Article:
Swift Weekly – Issue 04 – The Swift Runtime (Part 3) – Operators

I have always been interested in finding out how different compilers work with basic operators such as +, -, % and so on. This week on the train I was thinking that it would be nice if somebody could explore how Swift deals with operators so, long story short, I decided to do it myself.

In this edition of Swift Weekly, I will show you how the Swift compiler works deals with (system and your own) operators and how to use operators to ensure you get the maximum performance.

Note: in this edition of Swift Weekly, I’m going to change things a little bit and instead of building for the debug configuration, I am going to build for Release to ensure that the assembly code that we are going to analyze is as optimized as what you will get when you release the app for the App Store. Optimization is hence enabled and the assembly output is long. That means setting the Optimization Level in your build settings to Fastest, Smallest [-Os] to ensure you get the export GCC_OPTIMIZATION_LEVEL=s export when you build your project.

Note: to ensure that the assembly code which we will look at is clean and nice without too much unnecessary code, I will remove bits and pieces of it but will keep all the assembly code that is relevant.

Continue reading this article on Swift Weekly’s home page here.

Swift Weekly – Issue 03 – The Swift Runtime (Part 2) – Enumerations

This is the second article in the Swift Runtime series of the Swift Weekly. In this article, we will dig deeper into the Swift Runtime and how the compiler deals with producing code for enumerations. Saturday morning writings are always fun! Let’s get this show started.

If you are an Objective-C or Swift programmer and have not done any Assembly programming or are simply not concerned with the low-level details of this article, jump right into the Conclusion section at the end to get the juice of this article.

Continue reading this Swift Weekly issue on Github.

Swift Weekly – Issue 02 – The Swift Runtime (Part 1)

In this edition, I wanted to write about arrays and dictionaires and take the easy route. But I thought to myself: wouldn’t be cool if _somebody_ dug deep into the Swift runtime for crying out loud? Then I thought that I cannot wait for somebody to do that so I’m going to have to do that myself. So here, this edition of Swift Weekly is about the Swift runtime. At least the basics.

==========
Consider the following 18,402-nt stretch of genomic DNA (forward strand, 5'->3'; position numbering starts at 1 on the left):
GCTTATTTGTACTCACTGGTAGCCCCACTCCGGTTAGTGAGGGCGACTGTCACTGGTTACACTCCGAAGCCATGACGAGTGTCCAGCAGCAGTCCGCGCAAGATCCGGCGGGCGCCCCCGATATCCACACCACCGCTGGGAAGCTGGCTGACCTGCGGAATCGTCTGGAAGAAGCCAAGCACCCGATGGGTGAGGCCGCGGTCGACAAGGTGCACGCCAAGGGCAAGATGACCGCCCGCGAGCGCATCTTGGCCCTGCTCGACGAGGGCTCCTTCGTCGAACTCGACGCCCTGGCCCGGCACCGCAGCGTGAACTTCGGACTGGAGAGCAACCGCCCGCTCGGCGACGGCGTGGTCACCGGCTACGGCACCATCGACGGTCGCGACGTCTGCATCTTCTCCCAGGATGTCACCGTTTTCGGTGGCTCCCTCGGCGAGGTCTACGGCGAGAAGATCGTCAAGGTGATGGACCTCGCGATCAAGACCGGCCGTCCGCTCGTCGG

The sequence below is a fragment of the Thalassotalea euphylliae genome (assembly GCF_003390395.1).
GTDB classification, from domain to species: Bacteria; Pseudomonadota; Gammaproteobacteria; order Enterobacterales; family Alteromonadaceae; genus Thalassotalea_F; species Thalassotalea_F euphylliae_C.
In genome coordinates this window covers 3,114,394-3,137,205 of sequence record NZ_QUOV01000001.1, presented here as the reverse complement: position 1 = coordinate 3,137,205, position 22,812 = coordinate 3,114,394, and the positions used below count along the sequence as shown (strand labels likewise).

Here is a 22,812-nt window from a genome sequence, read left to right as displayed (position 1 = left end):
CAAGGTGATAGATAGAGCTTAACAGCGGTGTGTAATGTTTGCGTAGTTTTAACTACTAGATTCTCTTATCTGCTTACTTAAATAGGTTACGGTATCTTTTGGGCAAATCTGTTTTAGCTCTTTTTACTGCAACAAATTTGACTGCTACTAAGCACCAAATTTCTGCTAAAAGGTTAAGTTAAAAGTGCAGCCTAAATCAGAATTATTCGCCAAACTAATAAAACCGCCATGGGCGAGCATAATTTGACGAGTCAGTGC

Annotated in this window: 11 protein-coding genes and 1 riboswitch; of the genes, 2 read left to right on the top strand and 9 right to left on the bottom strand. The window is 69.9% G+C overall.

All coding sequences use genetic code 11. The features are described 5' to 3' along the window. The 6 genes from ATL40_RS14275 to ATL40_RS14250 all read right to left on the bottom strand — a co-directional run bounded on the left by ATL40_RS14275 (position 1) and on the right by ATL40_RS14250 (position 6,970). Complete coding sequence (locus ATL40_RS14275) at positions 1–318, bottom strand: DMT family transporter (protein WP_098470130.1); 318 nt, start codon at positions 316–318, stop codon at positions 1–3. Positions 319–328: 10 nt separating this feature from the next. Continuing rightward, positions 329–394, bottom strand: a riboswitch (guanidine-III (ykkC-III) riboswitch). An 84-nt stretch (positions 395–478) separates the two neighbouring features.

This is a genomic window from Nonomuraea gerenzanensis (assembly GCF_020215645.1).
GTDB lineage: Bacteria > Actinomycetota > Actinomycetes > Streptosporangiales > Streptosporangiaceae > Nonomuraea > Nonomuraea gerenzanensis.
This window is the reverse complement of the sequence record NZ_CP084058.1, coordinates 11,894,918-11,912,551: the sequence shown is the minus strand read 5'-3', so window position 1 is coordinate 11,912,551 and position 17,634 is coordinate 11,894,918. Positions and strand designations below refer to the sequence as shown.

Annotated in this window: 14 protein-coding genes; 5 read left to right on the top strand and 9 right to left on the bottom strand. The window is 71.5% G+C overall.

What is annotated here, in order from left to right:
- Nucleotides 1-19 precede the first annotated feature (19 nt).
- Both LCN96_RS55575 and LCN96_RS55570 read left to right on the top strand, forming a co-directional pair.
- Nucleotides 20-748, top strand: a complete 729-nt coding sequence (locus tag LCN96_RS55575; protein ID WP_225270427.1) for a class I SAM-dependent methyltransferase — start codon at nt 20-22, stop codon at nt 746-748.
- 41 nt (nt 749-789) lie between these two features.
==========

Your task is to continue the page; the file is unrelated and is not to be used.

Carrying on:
Please note that I am using a disassembler + dSYM file. I am disassembling the contents of the AppDelegate with some basic code in it and then hooking my disassembler up with the dSYM file to see more details.

Also in this article I am testing the output disassembly of Xcode 6.1 on the x86_64 architecture, not ARM which is available on iOS devices.

Continue reading this article on Swift Weekly’s Github page: https://github.com/vandadnp/swift-weekly/tree/master/issue02

Swift Weekly – Issue 01 – Pointers

I have started working on a new project called Swift Weekly. The reasons behind this decision are plenty. I’ve noticed throughout years of publishing books that the best way to learn is to teach. In my quest to learn Swift better and better every day I have decided that I want to write about it. My son has recently been born so I am very busy at home too which means that I don’t have much time to write. So the weekly nature of Swift Weekly is perfect for me. Also, I believe in giving to the community so that is the third reason.

Swift Weekly issue 01 focuses on the niche subject of pointers in Swift. Swift Weekly is all hosted on GitHub and you can find it here:

Swift Weekly on GitHUb

Have a read through the first issue and see what you think. Ideas and suggestions are welcome. Also spread the word and share this with your Swift lover friends!

Building and Running Python Scripts with Xcode 6.1